While the real estate world prepares for the TILA-RESPA Integrated Disclosures (also known as TRID) to take effect on October 3rd, there are other regulations you need to know about.
For instance, starting on Monday (September 14), we will need to follow the the new HUD (Dept. of Housing and Urban Development) handbook.
Why does the new handbook matter? The changes will impact how we qualify and analyze borrowers for FHA loans.
Over the next few weeks, I will cover many of the updates and how they may impact your clients.
Today’s topic: STUDENT LOANS
For a student loan, if the actual monthly payment is zero or not available (even if payment is deferred), the lender must use two percent of the outstanding balance to establish the monthly payment and count it in the debt-to-income ratio calculations.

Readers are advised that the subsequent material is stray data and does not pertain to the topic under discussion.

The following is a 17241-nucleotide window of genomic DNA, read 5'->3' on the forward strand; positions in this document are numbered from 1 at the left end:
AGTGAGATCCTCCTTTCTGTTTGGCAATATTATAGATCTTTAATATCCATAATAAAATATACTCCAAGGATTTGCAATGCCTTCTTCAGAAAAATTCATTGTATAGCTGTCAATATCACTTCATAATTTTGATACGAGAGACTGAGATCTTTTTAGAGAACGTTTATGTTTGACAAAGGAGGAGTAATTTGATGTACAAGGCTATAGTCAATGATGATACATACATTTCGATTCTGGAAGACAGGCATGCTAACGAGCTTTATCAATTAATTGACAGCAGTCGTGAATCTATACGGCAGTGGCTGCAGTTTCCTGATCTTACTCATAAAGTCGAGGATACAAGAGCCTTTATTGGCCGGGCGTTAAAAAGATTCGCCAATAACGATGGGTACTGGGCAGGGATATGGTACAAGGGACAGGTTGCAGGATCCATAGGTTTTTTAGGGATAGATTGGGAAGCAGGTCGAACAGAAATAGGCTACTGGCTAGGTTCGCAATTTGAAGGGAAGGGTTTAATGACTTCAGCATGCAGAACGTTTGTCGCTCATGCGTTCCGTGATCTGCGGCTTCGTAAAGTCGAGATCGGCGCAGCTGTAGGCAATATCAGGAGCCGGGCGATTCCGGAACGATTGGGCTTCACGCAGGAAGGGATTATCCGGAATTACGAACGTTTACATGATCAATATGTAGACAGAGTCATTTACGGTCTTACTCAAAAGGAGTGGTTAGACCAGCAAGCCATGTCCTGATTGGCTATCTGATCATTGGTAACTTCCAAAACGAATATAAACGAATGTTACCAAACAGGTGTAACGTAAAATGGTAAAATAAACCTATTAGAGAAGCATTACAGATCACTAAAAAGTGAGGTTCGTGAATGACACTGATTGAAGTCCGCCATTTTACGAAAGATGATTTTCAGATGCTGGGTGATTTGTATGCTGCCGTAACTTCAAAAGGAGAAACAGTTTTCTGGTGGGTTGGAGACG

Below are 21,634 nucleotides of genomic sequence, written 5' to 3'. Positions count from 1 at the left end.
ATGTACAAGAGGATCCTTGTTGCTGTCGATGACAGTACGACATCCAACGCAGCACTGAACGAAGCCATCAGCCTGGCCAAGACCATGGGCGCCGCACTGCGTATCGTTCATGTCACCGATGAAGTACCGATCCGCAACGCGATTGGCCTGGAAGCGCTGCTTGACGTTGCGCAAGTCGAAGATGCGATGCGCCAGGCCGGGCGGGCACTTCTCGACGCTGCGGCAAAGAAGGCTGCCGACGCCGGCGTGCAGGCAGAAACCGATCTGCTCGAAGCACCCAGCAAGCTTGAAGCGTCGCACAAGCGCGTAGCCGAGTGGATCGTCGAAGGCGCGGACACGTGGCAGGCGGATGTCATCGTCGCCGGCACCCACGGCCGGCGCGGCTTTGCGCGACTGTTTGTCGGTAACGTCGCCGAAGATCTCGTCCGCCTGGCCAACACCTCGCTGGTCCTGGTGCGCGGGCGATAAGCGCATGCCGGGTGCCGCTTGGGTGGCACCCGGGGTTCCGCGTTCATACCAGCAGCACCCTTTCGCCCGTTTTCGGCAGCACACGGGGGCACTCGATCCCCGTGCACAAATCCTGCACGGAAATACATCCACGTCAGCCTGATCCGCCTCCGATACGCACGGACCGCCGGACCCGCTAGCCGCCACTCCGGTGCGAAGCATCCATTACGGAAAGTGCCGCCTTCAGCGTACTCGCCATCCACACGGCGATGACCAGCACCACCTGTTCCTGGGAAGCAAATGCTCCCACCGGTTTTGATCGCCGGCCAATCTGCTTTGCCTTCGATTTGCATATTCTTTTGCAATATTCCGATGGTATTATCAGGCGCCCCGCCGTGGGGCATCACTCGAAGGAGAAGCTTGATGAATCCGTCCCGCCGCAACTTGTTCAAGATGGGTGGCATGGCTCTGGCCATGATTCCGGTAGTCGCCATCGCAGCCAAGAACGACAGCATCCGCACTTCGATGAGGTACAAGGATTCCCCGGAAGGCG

However, if a borrower is on the pay-as-you-earn program, which caps monthly payments based on income, and their payment is zero, the lender may use it. Read more here.
As the most educated generation in US history, millennials are known to have a lot of student loan debt so the “two percent” rule could have a significant impact on someone’s ability to qualify for a loan.
Please let me know if you have any questions, I can be reached at 757-490-4726 firstname.lastname@example.org